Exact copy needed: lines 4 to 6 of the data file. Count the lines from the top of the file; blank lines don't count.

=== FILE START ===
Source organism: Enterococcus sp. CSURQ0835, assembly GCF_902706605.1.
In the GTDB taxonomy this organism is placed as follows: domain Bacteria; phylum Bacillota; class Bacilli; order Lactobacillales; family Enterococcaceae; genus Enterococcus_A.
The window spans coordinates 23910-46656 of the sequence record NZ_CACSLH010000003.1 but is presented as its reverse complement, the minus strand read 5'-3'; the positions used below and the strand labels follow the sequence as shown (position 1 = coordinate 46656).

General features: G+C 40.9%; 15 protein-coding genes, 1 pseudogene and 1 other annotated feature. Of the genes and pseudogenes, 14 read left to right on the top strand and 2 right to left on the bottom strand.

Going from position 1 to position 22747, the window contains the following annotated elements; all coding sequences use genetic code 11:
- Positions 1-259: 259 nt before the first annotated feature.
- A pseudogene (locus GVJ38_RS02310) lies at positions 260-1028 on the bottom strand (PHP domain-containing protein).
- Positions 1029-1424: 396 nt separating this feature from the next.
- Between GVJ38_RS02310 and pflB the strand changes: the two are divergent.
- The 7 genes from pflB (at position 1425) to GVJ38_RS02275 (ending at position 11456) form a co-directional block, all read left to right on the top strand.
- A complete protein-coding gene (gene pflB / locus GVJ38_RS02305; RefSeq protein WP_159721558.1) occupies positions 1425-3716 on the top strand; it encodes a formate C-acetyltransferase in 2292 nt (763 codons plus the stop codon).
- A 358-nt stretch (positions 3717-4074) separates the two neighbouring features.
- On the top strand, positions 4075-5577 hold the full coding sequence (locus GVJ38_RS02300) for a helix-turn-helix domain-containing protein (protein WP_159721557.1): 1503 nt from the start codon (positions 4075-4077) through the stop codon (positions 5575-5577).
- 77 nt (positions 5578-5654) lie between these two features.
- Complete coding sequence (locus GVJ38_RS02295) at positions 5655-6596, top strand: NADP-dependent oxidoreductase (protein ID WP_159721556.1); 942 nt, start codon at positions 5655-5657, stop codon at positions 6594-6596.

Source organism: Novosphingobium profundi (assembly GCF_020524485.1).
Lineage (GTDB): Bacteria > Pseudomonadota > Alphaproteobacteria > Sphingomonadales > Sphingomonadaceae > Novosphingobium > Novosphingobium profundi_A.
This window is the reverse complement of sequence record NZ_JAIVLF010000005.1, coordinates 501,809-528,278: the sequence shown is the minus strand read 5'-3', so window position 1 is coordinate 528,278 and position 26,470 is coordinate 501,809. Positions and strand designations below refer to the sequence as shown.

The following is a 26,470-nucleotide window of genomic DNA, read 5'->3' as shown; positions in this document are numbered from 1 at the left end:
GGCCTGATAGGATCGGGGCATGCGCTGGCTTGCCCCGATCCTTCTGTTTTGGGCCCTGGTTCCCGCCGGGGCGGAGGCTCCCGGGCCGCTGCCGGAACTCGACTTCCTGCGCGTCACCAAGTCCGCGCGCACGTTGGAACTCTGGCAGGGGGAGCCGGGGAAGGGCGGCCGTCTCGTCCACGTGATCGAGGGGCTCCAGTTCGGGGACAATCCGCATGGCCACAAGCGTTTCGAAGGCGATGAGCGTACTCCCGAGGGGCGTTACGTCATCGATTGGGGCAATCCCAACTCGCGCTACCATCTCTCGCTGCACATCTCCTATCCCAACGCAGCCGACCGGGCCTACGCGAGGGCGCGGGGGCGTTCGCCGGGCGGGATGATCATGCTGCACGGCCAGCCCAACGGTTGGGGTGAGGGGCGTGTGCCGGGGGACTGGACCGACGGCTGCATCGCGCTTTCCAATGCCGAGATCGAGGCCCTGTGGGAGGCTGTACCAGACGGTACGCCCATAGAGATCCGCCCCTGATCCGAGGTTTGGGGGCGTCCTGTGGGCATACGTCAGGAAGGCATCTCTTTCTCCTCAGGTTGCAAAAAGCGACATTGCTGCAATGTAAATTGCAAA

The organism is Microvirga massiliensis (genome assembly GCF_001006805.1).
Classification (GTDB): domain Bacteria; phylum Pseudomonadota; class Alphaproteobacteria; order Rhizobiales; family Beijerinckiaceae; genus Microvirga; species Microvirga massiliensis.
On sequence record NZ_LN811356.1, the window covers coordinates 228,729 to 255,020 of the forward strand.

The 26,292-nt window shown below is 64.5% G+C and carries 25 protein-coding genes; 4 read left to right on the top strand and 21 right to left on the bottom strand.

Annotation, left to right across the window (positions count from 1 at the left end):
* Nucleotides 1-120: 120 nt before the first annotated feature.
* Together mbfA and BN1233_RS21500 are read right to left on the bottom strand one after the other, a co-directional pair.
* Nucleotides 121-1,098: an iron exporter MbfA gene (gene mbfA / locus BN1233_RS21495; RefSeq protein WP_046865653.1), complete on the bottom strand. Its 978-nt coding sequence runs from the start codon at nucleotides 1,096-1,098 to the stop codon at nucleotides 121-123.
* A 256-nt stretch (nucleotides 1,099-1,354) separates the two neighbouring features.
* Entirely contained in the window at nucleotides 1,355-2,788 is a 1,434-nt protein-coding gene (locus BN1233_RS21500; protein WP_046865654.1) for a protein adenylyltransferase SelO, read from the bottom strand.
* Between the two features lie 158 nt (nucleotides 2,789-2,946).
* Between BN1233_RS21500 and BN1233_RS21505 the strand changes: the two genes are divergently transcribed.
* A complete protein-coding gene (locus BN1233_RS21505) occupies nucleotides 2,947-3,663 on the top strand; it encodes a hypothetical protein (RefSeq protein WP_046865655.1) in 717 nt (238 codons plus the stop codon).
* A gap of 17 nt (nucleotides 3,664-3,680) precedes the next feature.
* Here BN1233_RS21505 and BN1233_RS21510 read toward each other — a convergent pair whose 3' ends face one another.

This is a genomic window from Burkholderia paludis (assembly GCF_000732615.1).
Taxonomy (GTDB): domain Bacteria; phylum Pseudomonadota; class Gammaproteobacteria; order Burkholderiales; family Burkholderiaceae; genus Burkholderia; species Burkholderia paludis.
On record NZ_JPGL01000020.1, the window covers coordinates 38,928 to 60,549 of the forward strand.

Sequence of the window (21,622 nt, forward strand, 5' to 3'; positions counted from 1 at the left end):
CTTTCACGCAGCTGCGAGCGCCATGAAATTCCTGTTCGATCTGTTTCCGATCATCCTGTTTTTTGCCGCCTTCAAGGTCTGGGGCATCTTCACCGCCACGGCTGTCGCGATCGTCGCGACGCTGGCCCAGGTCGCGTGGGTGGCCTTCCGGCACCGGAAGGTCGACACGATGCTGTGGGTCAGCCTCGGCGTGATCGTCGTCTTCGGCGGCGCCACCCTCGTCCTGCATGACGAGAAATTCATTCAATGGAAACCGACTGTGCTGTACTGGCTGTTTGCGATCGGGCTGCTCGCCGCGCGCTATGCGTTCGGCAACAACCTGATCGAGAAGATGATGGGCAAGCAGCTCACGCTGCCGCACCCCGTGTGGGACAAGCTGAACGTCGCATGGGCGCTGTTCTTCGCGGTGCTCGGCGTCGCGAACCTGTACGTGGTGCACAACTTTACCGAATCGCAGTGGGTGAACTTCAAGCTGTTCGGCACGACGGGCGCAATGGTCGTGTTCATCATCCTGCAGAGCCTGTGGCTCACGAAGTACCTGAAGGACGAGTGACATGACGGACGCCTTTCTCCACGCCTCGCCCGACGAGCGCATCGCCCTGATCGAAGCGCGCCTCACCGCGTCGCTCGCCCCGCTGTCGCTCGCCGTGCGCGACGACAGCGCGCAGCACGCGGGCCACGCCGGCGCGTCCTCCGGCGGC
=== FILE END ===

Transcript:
General features: G+C 40.9%; 15 protein-coding genes, 1 pseudogene and 1 other annotated feature. Of the genes and pseudogenes, 14 read left to right on the top strand and 2 right to left on the bottom strand.

Going from position 1 to position 22747, the window contains the following annotated elements; all coding sequences use genetic code 11:
- Positions 1-259: 259 nt before the first annotated feature.